History of Syphilis
Syphilis has been around since early history. The first large outbreak of syphilis happened in Europe in 15th century. At this time, many people in all European countries were infected. Children were also being born with the disease. Adults with syphilis were taken outside of cities and banned.
The Tuskegee Syphilis Study
In 1932 the United States Public Health Service began a study among 412 poor African American men diagnosed with syphilis in Macon County, Alabama. Thinking that the disease developed differently among African American men, researchers set out to follow the natural course of the disease without offering treatment to the men.
To recruit men into the study, the community was told that the men would receive treatment, free hot meals, the promise of free medical care, a certificate signed by the Surgeon General, and a $50 dollar burial stipend. These offers meant a lot to the men who were very poor and uneducated.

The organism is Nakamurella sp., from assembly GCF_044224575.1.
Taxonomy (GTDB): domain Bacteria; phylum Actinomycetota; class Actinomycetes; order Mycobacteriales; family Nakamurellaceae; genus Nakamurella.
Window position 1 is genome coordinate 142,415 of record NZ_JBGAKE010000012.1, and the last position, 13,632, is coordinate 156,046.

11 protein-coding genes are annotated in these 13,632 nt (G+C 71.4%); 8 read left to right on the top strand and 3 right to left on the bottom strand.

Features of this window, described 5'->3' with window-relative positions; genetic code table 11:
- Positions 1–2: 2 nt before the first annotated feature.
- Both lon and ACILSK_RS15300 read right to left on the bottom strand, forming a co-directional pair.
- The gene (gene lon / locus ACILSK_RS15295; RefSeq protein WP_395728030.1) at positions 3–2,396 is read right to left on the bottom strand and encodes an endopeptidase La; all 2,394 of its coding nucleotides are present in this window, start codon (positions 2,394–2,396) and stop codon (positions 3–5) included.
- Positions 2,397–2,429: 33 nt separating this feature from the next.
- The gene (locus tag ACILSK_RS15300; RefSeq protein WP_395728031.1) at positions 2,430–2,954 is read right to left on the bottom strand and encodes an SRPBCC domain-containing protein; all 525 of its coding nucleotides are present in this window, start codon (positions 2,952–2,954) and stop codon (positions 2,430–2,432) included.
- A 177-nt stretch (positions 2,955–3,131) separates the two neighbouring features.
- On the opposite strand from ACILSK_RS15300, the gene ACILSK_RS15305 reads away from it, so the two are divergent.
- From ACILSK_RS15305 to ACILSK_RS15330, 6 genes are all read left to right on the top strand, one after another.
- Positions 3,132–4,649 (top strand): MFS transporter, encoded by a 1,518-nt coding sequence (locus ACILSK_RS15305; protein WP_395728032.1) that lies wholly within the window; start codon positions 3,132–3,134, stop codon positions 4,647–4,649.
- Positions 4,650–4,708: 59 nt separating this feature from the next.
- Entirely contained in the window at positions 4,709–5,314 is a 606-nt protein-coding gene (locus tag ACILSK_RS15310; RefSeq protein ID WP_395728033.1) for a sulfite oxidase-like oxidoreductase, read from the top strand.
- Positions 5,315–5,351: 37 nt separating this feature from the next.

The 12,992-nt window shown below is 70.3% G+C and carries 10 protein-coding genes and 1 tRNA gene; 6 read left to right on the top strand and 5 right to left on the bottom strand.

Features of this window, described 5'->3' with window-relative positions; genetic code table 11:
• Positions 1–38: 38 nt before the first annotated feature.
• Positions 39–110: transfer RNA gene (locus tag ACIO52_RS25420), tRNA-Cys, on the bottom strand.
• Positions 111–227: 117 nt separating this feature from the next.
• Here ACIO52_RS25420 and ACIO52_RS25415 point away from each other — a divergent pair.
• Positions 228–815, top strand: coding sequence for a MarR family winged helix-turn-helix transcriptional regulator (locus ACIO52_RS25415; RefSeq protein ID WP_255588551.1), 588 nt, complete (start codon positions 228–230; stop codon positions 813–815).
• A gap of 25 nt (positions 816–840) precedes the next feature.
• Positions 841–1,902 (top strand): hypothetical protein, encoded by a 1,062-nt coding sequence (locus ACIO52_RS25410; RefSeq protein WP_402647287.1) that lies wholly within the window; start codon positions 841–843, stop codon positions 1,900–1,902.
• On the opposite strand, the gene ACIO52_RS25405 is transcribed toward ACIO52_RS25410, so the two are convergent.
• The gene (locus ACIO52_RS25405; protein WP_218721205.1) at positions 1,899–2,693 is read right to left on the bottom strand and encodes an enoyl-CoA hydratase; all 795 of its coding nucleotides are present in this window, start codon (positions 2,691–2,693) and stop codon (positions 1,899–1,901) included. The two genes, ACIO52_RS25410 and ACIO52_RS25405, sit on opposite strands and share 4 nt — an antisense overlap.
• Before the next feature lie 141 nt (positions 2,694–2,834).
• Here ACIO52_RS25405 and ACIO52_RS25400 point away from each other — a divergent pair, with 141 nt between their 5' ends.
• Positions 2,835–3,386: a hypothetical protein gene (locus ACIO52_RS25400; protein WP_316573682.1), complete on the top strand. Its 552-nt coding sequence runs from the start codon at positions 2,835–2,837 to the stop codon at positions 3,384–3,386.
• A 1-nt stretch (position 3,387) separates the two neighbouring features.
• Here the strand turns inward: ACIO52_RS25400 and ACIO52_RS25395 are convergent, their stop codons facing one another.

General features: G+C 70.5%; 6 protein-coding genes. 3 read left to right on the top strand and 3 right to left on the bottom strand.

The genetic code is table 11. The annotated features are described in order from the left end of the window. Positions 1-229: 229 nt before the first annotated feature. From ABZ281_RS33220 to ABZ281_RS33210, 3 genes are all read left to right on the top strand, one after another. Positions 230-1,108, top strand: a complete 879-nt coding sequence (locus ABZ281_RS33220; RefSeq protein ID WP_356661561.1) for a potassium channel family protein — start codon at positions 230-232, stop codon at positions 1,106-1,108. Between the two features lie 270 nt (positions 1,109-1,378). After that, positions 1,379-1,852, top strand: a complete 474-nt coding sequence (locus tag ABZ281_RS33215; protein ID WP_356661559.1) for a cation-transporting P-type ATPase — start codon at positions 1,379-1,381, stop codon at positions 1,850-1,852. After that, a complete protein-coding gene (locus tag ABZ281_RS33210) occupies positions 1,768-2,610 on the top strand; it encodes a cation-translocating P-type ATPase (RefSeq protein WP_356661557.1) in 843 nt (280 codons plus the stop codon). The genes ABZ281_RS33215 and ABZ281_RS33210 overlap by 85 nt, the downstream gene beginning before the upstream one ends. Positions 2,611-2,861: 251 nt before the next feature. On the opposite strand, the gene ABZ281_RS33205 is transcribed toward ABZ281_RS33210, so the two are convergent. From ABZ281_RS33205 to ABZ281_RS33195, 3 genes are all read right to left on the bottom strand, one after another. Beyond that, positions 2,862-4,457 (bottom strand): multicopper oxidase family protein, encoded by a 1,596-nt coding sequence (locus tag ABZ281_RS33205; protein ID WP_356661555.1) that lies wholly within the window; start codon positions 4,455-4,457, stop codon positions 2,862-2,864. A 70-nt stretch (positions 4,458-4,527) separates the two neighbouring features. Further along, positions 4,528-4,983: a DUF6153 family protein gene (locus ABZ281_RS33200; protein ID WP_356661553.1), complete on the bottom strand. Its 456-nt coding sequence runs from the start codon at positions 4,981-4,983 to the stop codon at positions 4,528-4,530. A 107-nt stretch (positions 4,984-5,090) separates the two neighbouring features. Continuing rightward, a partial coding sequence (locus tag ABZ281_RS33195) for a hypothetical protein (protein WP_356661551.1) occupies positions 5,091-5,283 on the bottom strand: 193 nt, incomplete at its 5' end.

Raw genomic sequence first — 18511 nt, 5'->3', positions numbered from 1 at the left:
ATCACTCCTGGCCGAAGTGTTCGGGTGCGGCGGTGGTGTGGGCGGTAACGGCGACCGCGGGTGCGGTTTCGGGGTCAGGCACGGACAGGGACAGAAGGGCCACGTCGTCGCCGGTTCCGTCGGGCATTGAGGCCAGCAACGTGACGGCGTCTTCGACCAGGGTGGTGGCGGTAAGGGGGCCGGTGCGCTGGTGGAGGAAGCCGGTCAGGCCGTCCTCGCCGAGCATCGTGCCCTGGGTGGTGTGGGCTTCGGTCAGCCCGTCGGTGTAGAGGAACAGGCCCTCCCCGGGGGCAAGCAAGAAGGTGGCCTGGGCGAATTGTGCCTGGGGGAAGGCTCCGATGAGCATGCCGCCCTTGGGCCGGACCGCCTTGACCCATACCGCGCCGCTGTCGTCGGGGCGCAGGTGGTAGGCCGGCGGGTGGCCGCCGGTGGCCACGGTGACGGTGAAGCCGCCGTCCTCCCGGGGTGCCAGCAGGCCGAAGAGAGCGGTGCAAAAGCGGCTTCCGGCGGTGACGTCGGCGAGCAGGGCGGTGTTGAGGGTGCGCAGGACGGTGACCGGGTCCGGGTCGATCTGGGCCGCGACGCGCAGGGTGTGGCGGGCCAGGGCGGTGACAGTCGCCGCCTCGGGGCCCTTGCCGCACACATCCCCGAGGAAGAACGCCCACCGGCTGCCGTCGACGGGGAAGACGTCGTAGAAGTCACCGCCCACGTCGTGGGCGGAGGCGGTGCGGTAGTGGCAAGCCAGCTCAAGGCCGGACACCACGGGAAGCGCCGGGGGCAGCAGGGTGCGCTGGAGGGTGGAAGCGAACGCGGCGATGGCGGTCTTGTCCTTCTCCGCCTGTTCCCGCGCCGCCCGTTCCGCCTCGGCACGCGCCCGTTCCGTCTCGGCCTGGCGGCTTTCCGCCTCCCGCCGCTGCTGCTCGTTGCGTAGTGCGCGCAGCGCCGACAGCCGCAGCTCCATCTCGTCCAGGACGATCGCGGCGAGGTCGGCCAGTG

The only medication the men received was aspirin. Spinal tabs (lumbar punctures) were done on the men to test their fluids in their spinal cord area. This is a very painful procedure. Men were told that this was part of the treatment. By 1943, penicillin was widely used to treat syphilis, except among the men in the Tuskegee study.
The study stopped in 1972, when a previous study staff blew the whistle. By this time, many men in the study had died due to syphilis. Also, many of their children were born with the disease. Congressional subcommittee meetings took place in 1973. In 1974, the United States government paid $10 million dollars in an out of court settlement.
Acknowledging that this is a sad chapter in the history of U.S. health research, on May 16, 1997, President William Clinton officially apologized in behalf of the U.S. government to the surviving men and family members of the Tuskegee study.